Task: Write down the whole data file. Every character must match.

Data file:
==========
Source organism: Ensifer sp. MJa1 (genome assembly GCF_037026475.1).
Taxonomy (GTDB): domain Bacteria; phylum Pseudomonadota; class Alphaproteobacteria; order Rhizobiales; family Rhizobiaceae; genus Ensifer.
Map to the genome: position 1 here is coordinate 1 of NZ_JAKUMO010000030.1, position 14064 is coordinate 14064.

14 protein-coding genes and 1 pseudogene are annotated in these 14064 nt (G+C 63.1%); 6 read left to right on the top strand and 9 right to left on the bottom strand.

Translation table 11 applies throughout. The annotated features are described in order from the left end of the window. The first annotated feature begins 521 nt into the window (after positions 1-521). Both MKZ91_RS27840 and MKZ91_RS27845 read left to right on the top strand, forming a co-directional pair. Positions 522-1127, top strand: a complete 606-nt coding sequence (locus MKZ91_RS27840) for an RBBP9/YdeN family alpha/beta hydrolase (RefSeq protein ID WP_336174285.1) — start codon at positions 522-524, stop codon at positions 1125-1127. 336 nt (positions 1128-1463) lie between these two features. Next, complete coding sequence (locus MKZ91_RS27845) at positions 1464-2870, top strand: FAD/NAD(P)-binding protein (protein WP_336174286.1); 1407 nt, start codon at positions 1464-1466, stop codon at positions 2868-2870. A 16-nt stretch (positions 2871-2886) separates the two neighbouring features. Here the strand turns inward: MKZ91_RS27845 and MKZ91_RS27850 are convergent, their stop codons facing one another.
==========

Source organism: Ensifer sp. MJa1 (genome assembly GCF_037026475.1).
Taxonomy (GTDB): domain Bacteria; phylum Pseudomonadota; class Alphaproteobacteria; order Rhizobiales; family Rhizobiaceae; genus Ensifer.
Map to the genome: position 1 here is coordinate 1 of NZ_JAKUMO010000030.1, position 14064 is coordinate 14064.

14 protein-coding genes and 1 pseudogene are annotated in these 14064 nt (G+C 63.1%); 6 read left to right on the top strand and 9 right to left on the bottom strand.

Translation table 11 applies throughout. The annotated features are described in order from the left end of the window. The first annotated feature begins 521 nt into the window (after positions 1-521). Both MKZ91_RS27840 and MKZ91_RS27845 read left to right on the top strand, forming a co-directional pair. Positions 522-1127, top strand: a complete 606-nt coding sequence (locus MKZ91_RS27840) for an RBBP9/YdeN family alpha/beta hydrolase (RefSeq protein ID WP_336174285.1) — start codon at positions 522-524, stop codon at positions 1125-1127. 336 nt (positions 1128-1463) lie between these two features. Next, complete coding sequence (locus MKZ91_RS27845) at positions 1464-2870, top strand: FAD/NAD(P)-binding protein (protein WP_336174286.1); 1407 nt, start codon at positions 1464-1466, stop codon at positions 2868-2870. A 16-nt stretch (positions 2871-2886) separates the two neighbouring features. Here the strand turns inward: MKZ91_RS27845 and MKZ91_RS27850 are convergent, their stop codons facing one another.